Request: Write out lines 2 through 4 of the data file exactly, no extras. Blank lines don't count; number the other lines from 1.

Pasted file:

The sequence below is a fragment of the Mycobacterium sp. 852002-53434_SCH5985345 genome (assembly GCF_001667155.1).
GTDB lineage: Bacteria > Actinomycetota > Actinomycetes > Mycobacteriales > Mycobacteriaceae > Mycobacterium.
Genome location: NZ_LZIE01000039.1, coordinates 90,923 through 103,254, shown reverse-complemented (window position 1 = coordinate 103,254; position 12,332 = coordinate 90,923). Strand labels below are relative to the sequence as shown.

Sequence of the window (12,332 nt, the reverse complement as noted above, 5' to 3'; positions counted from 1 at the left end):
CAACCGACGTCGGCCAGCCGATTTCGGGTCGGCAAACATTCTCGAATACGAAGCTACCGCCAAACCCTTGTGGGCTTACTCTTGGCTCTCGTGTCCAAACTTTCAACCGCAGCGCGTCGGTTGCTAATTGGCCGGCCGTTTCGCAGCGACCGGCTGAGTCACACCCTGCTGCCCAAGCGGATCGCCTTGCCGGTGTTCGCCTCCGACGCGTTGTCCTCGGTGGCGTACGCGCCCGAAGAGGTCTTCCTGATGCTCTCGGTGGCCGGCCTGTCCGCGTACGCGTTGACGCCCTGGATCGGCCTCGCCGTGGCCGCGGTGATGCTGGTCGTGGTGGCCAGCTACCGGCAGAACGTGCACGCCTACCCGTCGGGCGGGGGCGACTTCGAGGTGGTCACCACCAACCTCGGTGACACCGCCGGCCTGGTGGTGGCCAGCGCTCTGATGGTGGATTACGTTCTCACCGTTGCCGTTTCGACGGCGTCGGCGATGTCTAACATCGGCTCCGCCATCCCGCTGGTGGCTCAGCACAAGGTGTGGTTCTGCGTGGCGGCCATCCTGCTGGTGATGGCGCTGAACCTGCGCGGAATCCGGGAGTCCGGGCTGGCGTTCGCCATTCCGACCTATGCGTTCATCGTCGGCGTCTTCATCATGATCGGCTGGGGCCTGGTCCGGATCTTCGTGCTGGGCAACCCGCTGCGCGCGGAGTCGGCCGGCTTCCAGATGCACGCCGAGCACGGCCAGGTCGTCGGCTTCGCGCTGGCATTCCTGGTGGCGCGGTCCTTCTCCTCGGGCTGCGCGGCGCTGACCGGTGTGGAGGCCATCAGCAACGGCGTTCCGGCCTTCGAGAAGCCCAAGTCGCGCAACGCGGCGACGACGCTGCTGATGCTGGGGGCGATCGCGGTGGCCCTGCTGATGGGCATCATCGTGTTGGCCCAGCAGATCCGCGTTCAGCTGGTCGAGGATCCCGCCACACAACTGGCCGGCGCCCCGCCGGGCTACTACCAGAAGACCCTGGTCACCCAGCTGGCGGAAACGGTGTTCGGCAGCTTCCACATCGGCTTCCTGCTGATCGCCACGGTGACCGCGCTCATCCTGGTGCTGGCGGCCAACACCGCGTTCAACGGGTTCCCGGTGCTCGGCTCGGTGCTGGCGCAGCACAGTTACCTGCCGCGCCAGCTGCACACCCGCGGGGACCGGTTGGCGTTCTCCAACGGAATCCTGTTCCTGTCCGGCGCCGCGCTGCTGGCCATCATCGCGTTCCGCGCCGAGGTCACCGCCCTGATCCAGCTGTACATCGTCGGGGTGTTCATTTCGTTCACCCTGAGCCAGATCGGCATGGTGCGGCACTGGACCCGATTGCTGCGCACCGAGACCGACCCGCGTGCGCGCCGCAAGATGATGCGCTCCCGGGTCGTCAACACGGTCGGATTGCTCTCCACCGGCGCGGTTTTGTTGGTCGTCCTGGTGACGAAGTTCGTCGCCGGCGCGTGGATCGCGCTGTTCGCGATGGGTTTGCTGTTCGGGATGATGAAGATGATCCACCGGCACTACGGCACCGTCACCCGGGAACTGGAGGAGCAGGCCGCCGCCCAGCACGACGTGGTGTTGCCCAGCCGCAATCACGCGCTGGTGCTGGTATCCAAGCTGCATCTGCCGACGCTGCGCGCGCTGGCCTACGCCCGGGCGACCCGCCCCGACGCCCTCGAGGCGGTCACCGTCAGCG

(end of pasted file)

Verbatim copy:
GTDB lineage: Bacteria > Actinomycetota > Actinomycetes > Mycobacteriales > Mycobacteriaceae > Mycobacterium.
Genome location: NZ_LZIE01000039.1, coordinates 90,923 through 103,254, shown reverse-complemented (window position 1 = coordinate 103,254; position 12,332 = coordinate 90,923). Strand labels below are relative to the sequence as shown.

Sequence of the window (12,332 nt, the reverse complement as noted above, 5' to 3'; positions counted from 1 at the left end):